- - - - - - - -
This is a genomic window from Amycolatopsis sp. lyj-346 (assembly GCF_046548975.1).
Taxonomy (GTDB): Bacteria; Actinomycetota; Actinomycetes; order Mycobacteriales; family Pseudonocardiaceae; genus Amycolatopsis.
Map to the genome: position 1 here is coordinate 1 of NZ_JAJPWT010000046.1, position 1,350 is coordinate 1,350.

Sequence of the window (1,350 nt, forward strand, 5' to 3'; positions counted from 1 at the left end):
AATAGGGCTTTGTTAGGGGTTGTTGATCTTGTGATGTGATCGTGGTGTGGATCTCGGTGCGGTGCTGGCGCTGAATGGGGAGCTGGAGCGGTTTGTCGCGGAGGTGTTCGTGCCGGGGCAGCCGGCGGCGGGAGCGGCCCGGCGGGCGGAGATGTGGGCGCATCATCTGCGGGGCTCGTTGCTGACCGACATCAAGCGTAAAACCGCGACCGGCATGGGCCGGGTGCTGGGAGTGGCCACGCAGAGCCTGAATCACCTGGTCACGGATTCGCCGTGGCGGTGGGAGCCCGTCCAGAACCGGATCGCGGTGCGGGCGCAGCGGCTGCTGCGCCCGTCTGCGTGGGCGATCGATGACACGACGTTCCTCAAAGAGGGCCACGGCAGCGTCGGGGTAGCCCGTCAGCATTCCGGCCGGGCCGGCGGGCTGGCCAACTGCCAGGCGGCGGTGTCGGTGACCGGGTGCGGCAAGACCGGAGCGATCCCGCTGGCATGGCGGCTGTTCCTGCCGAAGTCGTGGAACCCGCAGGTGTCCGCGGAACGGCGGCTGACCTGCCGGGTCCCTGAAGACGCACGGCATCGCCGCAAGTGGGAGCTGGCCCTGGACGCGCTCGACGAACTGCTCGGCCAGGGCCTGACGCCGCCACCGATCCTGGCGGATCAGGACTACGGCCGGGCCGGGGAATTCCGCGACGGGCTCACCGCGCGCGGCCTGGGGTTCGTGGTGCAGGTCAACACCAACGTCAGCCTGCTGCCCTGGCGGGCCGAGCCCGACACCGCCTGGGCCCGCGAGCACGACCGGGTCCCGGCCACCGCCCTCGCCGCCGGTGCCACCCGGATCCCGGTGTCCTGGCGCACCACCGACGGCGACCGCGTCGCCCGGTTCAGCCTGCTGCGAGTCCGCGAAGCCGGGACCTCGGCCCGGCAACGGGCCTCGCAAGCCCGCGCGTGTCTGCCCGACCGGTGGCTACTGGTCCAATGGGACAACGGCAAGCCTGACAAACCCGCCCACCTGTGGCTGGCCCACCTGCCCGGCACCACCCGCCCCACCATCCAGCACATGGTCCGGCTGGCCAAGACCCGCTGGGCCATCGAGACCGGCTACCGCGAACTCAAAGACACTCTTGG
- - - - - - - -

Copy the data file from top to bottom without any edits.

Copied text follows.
This is a genomic window from Amycolatopsis sp. lyj-346 (assembly GCF_046548975.1).
Taxonomy (GTDB): Bacteria; Actinomycetota; Actinomycetes; order Mycobacteriales; family Pseudonocardiaceae; genus Amycolatopsis.
Map to the genome: position 1 here is coordinate 1 of NZ_JAJPWT010000046.1, position 1,350 is coordinate 1,350.

Sequence of the window (1,350 nt, forward strand, 5' to 3'; positions counted from 1 at the left end):
AATAGGGCTTTGTTAGGGGTTGTTGATCTTGTGATGTGATCGTGGTGTGGATCTCGGTGCGGTGCTGGCGCTGAATGGGGAGCTGGAGCGGTTTGTCGCGGAGGTGTTCGTGCCGGGGCAGCCGGCGGCGGGAGCGGCCCGGCGGGCGGAGATGTGGGCGCATCATCTGCGGGGCTCGTTGCTGACCGACATCAAGCGTAAAACCGCGACCGGCATGGGCCGGGTGCTGGGAGTGGCCACGCAGAGCCTGAATCACCTGGTCACGGATTCGCCGTGGCGGTGGGAGCCCGTCCAGAACCGGATCGCGGTGCGGGCGCAGCGGCTGCTGCGCCCGTCTGCGTGGGCGATCGATGACACGACGTTCCTCAAAGAGGGCCACGGCAGCGTCGGGGTAGCCCGTCAGCATTCCGGCCGGGCCGGCGGGCTGGCCAACTGCCAGGCGGCGGTGTCGGTGACCGGGTGCGGCAAGACCGGAGCGATCCCGCTGGCATGGCGGCTGTTCCTGCCGAAGTCGTGGAACCCGCAGGTGTCCGCGGAACGGCGGCTGACCTGCCGGGTCCCTGAAGACGCACGGCATCGCCGCAAGTGGGAGCTGGCCCTGGACGCGCTCGACGAACTGCTCGGCCAGGGCCTGACGCCGCCACCGATCCTGGCGGATCAGGACTACGGCCGGGCCGGGGAATTCCGCGACGGGCTCACCGCGCGCGGCCTGGGGTTCGTGGTGCAGGTCAACACCAACGTCAGCCTGCTGCCCTGGCGGGCCGAGCCCGACACCGCCTGGGCCCGCGAGCACGACCGGGTCCCGGCCACCGCCCTCGCCGCCGGTGCCACCCGGATCCCGGTGTCCTGGCGCACCACCGACGGCGACCGCGTCGCCCGGTTCAGCCTGCTGCGAGTCCGCGAAGCCGGGACCTCGGCCCGGCAACGGGCCTCGCAAGCCCGCGCGTGTCTGCCCGACCGGTGGCTACTGGTCCAATGGGACAACGGCAAGCCTGACAAACCCGCCCACCTGTGGCTGGCCCACCTGCCCGGCACCACCCGCCCCACCATCCAGCACATGGTCCGGCTGGCCAAGACCCGCTGGGCCATCGAGACCGGCTACCGCGAACTCAAAGACACTCTTGG